Compassion protects against vital exhaustion and negative emotionality

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Saarinen , A , Keltikangas-Jarvinen , L , Viding , E , Dobewall , H , Kaseva , K , Lehtimaki , T , Raitakari , O & Hintsanen , M 2021 , ' Compassion protects against vital exhaustion and negative emotionality ' , Motivation and Emotion , vol. 45 , no. 4 , pp. 506-517 . https://doi.org/10.1007/s11031-021-09878-2

Title: Compassion protects against vital exhaustion and negative emotionality
Author: Saarinen, Aino; Keltikangas-Jarvinen, Liisa; Viding, Essi; Dobewall, Henrik; Kaseva, Kaisa; Lehtimaki, Terho; Raitakari, Olli; Hintsanen, Mirka
Contributor: University of Helsinki, Department of Psychology and Logopedics
University of Helsinki, Medicum
University of Helsinki, University of Oulu
University of Helsinki, Department of Education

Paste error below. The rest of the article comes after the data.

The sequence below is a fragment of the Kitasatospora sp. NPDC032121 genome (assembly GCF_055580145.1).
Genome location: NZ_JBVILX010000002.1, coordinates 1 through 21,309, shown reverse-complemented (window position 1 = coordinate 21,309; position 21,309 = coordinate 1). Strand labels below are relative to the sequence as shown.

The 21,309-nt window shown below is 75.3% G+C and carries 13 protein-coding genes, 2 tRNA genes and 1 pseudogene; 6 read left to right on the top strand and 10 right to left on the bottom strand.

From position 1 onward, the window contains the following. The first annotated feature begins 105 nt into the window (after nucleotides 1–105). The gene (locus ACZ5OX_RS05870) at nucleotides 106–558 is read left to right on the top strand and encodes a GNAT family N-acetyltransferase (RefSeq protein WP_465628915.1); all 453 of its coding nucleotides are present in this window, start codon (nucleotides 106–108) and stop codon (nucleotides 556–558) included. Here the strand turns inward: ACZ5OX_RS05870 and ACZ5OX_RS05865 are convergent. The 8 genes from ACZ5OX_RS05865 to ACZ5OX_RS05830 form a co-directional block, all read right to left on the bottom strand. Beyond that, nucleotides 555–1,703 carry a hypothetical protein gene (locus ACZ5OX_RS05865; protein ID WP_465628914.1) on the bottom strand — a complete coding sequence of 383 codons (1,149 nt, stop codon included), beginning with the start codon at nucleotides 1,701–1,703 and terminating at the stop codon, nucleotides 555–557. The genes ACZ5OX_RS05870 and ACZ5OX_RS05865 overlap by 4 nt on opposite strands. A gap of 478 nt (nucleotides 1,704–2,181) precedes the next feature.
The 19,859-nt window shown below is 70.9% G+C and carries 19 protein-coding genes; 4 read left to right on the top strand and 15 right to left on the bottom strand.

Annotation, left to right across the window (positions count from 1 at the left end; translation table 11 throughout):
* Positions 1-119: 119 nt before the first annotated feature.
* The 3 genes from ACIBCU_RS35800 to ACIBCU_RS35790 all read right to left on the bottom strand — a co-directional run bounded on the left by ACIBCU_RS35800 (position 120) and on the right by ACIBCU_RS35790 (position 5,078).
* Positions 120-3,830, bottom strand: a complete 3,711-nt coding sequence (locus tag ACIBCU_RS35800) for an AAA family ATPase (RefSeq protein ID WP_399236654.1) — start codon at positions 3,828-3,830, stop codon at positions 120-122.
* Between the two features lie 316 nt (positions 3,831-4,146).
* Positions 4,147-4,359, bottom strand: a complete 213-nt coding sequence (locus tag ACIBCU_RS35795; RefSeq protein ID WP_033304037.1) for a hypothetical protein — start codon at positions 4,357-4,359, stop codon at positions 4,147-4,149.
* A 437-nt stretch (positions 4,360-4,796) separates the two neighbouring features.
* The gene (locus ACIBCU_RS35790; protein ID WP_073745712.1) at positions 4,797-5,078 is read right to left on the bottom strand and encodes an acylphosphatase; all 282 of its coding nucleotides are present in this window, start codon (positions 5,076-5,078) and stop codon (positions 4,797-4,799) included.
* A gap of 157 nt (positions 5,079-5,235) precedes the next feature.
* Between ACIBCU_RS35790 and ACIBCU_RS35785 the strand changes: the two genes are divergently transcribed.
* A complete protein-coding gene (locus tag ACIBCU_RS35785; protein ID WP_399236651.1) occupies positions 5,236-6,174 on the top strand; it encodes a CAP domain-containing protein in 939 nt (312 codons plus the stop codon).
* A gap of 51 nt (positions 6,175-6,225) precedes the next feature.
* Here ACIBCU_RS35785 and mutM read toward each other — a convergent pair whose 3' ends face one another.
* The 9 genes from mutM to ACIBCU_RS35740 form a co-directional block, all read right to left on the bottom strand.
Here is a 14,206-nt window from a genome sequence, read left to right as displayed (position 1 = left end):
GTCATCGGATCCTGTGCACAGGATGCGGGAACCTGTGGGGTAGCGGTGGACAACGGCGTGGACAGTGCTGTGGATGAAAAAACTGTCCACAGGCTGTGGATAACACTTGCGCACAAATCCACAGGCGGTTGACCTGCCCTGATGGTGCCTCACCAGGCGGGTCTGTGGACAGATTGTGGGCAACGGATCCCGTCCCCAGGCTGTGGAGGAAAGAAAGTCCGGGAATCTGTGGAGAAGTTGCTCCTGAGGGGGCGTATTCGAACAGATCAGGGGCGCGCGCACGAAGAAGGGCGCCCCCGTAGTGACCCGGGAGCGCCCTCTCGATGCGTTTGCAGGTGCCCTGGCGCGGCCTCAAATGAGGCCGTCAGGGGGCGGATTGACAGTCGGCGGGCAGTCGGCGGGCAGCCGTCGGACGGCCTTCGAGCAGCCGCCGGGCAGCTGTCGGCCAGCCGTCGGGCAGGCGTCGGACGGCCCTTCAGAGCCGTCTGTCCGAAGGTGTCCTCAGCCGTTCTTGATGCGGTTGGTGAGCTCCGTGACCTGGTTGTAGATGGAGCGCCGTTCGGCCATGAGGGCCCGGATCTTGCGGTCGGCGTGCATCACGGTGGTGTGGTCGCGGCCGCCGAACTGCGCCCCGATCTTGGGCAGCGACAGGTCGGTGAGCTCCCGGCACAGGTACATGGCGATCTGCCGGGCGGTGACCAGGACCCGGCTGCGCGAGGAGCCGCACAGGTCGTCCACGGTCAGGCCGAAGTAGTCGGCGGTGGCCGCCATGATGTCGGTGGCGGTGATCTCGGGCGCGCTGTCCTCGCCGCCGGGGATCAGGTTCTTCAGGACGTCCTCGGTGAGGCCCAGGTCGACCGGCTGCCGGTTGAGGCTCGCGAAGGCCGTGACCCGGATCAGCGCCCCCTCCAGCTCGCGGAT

University of Helsinki, University of Oulu
Date: 2021-08
Language: eng
Number of pages: 12
Belongs to series: Motivation and Emotion
ISSN: 0146-7239
URI: http://hdl.handle.net/10138/334056
Abstract: We investigated (i) the predictive relationships of compassion with negative emotionality (a marker of susceptibility to stress) and vital exhaustion (a marker of chronic stress response) and (ii) the effect of compassion on the developmental courses of negative emotionality and vital exhaustion over a follow-up from early adulthood to middle age. We used the prospective Young Finns data (n = 1031-1495, aged 20-50). Compassion was evaluated in 1997, 2001, and 2012; and vital exhaustion and negative emotionality in 2001, 2007, and 2012. The predictive paths from compassion to vital exhaustion and negative emotionality were stronger than vice versa: high compassion predicted lower vital exhaustion and lower negative emotionality. The effect of high compassion on lower vital exhaustion and lower negative emotionality was evident from early adulthood to middle age. Overall, high compassion appears to protect against dimensions of stress from early adulthood to middle age, whereas this study found no evidence that dimensions of stress could reduce disposition to feel compassion for others' distress over a long-term follow-up.
Subject: Compassion
Personality
Stress
Psychosocial stress
Longitudinal
515 Psychology
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